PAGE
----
STEM Education General Questions:
Q: What is STEM Education?
A: “STEM stands for science, technology, engineering and mathematics, but it is far more than just an acronym. While originally designed to encourage more students to pursue careers in these specific areas, STEM education has evolved into a unique approach to teaching and learning that fosters creative and innovative thinking in all students. STEM education is a direct response to the realization that other states and nations are gaining competitive advantage by asserting their scientific and technological leadership. Ohio’s future will be built on its own capacity for innovation, invention and creative problem solving. STEM education produces exactly the kind of thinkers, innovators and problem solvers the global economy demands.” - Ohio STEM Learning Network
Q: How is STEM education different from a traditional approach to education?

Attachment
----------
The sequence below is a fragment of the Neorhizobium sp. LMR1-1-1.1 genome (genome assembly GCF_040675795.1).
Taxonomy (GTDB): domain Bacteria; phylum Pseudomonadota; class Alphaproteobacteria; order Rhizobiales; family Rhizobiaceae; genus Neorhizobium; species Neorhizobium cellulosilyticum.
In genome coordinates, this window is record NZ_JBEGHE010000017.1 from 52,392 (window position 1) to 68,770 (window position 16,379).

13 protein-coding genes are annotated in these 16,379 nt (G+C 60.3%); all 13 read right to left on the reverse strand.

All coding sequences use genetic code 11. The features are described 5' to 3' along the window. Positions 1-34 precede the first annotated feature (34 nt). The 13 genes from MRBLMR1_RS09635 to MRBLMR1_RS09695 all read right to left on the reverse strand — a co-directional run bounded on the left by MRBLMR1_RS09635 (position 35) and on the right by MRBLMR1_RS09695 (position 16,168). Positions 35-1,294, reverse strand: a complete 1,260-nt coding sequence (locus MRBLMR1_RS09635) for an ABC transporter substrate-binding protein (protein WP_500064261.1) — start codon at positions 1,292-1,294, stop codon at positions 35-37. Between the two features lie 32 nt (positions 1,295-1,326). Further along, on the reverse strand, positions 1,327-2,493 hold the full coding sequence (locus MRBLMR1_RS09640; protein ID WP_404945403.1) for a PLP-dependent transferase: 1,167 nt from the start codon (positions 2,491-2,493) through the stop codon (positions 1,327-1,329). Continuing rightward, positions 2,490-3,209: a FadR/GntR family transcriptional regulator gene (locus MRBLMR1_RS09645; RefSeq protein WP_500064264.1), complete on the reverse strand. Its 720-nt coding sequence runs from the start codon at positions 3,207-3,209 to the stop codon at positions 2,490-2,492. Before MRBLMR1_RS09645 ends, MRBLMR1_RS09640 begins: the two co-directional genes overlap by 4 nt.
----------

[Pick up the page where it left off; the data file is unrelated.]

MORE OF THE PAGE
A: “STEM schools are centers of creativity and innovation that provide challenging, student-centered, inquiry-based educational experiences that are cross-disciplinary in nature and relevant to the real world. In a partnership with traditional schools, STEM education emphasizes the technological design process and integrates subjects to emphasize connections across disciplines. In a STEM classroom, students develop analytical and creative skills through investigation and problem solving. STEM moves beyond an emphasis on simple test performance and focuses instead on developing higher-level thinking skills. STEM education typically features strong levels of collaboration among education, business and community partners. Partners help develop relevant curriculum and provide internships, mentorships and co-operative education opportunities to allow students to connect classroom learning to the real world.” - Ohio STEM Learning Network